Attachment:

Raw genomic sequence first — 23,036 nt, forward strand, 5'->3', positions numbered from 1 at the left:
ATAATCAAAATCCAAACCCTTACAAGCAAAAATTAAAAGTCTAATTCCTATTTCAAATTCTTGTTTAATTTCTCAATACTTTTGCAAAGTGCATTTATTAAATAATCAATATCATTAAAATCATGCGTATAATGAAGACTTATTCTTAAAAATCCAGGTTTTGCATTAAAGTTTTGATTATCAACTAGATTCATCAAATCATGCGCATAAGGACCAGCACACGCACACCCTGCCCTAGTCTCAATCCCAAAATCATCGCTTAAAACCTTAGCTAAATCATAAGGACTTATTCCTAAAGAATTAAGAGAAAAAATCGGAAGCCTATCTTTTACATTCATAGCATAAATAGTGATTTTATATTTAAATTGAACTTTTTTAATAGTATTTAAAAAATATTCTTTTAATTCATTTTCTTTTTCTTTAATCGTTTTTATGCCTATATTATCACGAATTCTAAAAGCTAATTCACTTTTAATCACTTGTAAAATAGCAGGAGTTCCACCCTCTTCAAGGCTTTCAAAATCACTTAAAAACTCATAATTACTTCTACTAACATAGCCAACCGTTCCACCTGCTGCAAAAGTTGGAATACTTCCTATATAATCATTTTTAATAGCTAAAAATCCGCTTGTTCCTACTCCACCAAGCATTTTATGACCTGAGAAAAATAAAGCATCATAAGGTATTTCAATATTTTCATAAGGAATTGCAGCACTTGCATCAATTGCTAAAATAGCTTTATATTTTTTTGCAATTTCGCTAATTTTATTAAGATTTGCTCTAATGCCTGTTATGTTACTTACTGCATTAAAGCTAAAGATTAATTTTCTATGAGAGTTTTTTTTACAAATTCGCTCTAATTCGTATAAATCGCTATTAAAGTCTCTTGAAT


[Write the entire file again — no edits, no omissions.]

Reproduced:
Raw genomic sequence first — 23,036 nt, forward strand, 5'->3', positions numbered from 1 at the left:
ATAATCAAAATCCAAACCCTTACAAGCAAAAATTAAAAGTCTAATTCCTATTTCAAATTCTTGTTTAATTTCTCAATACTTTTGCAAAGTGCATTTATTAAATAATCAATATCATTAAAATCATGCGTATAATGAAGACTTATTCTTAAAAATCCAGGTTTTGCATTAAAGTTTTGATTATCAACTAGATTCATCAAATCATGCGCATAAGGACCAGCACACGCACACCCTGCCCTAGTCTCAATCCCAAAATCATCGCTTAAAACCTTAGCTAAATCATAAGGACTTATTCCTAAAGAATTAAGAGAAAAAATCGGAAGCCTATCTTTTACATTCATAGCATAAATAGTGATTTTATATTTAAATTGAACTTTTTTAATAGTATTTAAAAAATATTCTTTTAATTCATTTTCTTTTTCTTTAATCGTTTTTATGCCTATATTATCACGAATTCTAAAAGCTAATTCACTTTTAATCACTTGTAAAATAGCAGGAGTTCCACCCTCTTCAAGGCTTTCAAAATCACTTAAAAACTCATAATTACTTCTACTAACATAGCCAACCGTTCCACCTGCTGCAAAAGTTGGAATACTTCCTATATAATCATTTTTAATAGCTAAAAATCCGCTTGTTCCTACTCCACCAAGCATTTTATGACCTGAGAAAAATAAAGCATCATAAGGTATTTCAATATTTTCATAAGGAATTGCAGCACTTGCATCAATTGCTAAAATAGCTTTATATTTTTTTGCAATTTCGCTAATTTTATTAAGATTTGCTCTAATGCCTGTTATGTTACTTACTGCATTAAAGCTAAAGATTAATTTTCTATGAGAGTTTTTTTTACAAATTCGCTCTAATTCGTATAAATCGCTATTAAAGTCTCTTGAAT